The Bank of England is advertising for an economic research lead at its digital currencies team as it steps up its investigation into a central bank-issued 'Britcoin'.
The BofE has been exploring the possibility of a central bank digital currency (CBDC) — a universally accessible and interest-bearing central bank liability, implemented via distributed ledgers, which competes with bank deposits as medium of exchange.
According to a job listing, the new research lead will join a digital currencies team that is examining a CBDC from a technological, economic, and regulatory/legal perspective and whether it is desirable.
The new position will include responsibilities to carry out original research, provide leadership for other internal and external research, and offer policy development and project management.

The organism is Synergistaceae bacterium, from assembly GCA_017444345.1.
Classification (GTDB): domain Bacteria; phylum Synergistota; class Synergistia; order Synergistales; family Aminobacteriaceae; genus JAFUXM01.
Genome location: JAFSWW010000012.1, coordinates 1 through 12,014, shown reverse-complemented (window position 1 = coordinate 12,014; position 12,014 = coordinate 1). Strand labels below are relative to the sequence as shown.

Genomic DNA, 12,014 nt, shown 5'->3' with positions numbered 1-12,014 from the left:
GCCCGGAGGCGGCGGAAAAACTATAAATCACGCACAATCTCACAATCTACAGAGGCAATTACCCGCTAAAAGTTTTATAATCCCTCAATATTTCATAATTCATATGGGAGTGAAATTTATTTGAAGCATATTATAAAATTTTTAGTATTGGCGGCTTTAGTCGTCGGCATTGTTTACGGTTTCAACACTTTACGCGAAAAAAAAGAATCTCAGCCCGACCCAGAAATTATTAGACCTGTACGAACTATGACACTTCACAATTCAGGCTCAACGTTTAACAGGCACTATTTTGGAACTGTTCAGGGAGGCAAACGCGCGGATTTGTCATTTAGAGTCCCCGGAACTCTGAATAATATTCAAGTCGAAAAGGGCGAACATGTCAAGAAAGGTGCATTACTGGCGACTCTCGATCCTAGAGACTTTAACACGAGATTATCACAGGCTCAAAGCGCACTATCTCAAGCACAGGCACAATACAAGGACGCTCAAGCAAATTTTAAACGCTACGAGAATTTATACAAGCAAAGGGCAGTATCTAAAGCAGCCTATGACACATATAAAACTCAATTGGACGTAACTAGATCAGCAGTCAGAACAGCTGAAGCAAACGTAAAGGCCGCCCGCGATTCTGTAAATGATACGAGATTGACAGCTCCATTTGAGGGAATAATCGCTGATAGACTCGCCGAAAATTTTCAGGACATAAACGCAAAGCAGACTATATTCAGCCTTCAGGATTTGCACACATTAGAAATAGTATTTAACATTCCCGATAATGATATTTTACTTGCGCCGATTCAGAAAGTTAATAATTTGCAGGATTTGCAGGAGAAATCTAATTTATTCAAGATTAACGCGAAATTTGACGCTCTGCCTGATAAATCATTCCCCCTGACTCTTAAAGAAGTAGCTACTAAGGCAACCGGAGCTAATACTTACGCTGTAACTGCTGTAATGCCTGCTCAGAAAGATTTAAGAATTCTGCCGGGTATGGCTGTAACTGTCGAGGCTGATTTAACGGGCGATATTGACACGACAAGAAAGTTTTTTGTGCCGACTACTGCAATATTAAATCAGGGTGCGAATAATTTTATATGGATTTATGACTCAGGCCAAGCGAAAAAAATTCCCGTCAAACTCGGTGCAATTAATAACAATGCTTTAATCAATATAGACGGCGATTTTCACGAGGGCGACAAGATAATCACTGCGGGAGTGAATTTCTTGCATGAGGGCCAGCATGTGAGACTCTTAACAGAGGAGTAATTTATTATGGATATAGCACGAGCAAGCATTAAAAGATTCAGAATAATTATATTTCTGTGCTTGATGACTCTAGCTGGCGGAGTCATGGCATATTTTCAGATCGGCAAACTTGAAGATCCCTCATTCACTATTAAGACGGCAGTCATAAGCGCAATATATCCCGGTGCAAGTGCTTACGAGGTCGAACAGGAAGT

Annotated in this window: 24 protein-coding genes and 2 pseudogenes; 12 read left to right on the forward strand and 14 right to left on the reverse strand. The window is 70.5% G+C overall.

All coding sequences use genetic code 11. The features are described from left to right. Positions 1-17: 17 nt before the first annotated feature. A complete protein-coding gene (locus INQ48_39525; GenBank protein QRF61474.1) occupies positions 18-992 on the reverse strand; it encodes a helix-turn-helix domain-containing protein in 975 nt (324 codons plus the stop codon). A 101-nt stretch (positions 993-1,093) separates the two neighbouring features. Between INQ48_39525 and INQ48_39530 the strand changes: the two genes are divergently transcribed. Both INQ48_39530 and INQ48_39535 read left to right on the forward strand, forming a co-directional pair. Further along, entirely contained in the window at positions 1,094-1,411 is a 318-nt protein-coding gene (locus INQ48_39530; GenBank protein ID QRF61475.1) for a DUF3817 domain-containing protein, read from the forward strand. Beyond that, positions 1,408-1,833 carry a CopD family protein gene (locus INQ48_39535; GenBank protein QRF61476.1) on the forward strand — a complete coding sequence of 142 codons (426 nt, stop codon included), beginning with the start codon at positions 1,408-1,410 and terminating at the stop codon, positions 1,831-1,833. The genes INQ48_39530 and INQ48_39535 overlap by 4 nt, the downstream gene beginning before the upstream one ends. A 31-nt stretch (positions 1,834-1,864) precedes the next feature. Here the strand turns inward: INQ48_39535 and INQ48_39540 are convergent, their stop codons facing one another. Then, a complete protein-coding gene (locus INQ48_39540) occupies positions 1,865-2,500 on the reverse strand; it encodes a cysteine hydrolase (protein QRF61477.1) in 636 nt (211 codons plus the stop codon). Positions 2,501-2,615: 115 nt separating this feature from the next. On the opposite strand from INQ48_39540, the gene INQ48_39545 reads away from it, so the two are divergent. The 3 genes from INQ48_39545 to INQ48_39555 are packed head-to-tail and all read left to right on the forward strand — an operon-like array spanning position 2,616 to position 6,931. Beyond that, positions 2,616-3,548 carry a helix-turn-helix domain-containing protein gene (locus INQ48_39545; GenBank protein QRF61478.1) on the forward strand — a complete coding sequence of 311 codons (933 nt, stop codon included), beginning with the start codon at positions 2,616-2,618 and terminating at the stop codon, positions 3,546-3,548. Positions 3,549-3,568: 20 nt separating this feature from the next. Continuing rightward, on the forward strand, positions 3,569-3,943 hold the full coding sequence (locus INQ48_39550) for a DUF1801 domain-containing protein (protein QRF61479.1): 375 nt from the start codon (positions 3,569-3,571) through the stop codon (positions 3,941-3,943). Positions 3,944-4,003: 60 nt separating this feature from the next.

The BofE's deputy governor of monetary policy Ben Broadbent has floated the idea of using distributed ledger technology to enable individuals to hold digital currency accounts with the central bank. In a speech at the London School of Economics he suggested a BofE account could be simply 'e-cash' that can only be used for retail transfers, or it could be a proper account that pays interest.
However, he warned that such a move would have far-reaching consequences for the commercial sector. On one hand it would make banks safer by reducing the risk of a run if a shock causes people to try to close accounts. However, he warned, taking deposits away from banks could make it harder for them to make loans and make them more reliant on wholesale markets.
A recent research paper by his colleagues at the bank, John Barrdear and Michael Kumhof, says that such a plan could have major economic benefits, with issuance of 30% of GDP, against government bonds, potentially permanently raising GDP by as much as three per cent.
Candidates with strong understanding of economics and financial systems have until 15 September to apply for the new role which has a salary of up to £70,000.